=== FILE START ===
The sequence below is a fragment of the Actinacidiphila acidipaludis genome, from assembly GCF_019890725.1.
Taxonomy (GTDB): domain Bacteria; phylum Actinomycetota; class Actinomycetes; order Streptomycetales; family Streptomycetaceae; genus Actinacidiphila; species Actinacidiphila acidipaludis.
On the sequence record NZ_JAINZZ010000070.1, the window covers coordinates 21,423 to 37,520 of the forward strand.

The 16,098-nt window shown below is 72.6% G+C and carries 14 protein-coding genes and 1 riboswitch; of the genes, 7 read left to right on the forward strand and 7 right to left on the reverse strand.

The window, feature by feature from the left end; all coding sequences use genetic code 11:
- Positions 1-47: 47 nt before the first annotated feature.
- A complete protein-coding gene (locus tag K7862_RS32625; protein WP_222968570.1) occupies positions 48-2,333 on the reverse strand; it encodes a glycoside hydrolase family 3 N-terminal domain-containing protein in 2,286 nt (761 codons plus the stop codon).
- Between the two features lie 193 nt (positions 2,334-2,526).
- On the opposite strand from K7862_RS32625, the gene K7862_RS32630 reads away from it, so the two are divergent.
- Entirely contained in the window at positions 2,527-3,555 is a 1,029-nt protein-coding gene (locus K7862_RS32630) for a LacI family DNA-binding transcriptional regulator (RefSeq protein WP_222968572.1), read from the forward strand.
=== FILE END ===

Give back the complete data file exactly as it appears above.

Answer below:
The sequence below is a fragment of the Actinacidiphila acidipaludis genome, from assembly GCF_019890725.1.
Taxonomy (GTDB): domain Bacteria; phylum Actinomycetota; class Actinomycetes; order Streptomycetales; family Streptomycetaceae; genus Actinacidiphila; species Actinacidiphila acidipaludis.
On the sequence record NZ_JAINZZ010000070.1, the window covers coordinates 21,423 to 37,520 of the forward strand.

The 16,098-nt window shown below is 72.6% G+C and carries 14 protein-coding genes and 1 riboswitch; of the genes, 7 read left to right on the forward strand and 7 right to left on the reverse strand.

The window, feature by feature from the left end; all coding sequences use genetic code 11:
- Positions 1-47: 47 nt before the first annotated feature.
- A complete protein-coding gene (locus tag K7862_RS32625; protein WP_222968570.1) occupies positions 48-2,333 on the reverse strand; it encodes a glycoside hydrolase family 3 N-terminal domain-containing protein in 2,286 nt (761 codons plus the stop codon).
- Between the two features lie 193 nt (positions 2,334-2,526).
- On the opposite strand from K7862_RS32625, the gene K7862_RS32630 reads away from it, so the two are divergent.
- Entirely contained in the window at positions 2,527-3,555 is a 1,029-nt protein-coding gene (locus K7862_RS32630) for a LacI family DNA-binding transcriptional regulator (RefSeq protein WP_222968572.1), read from the forward strand.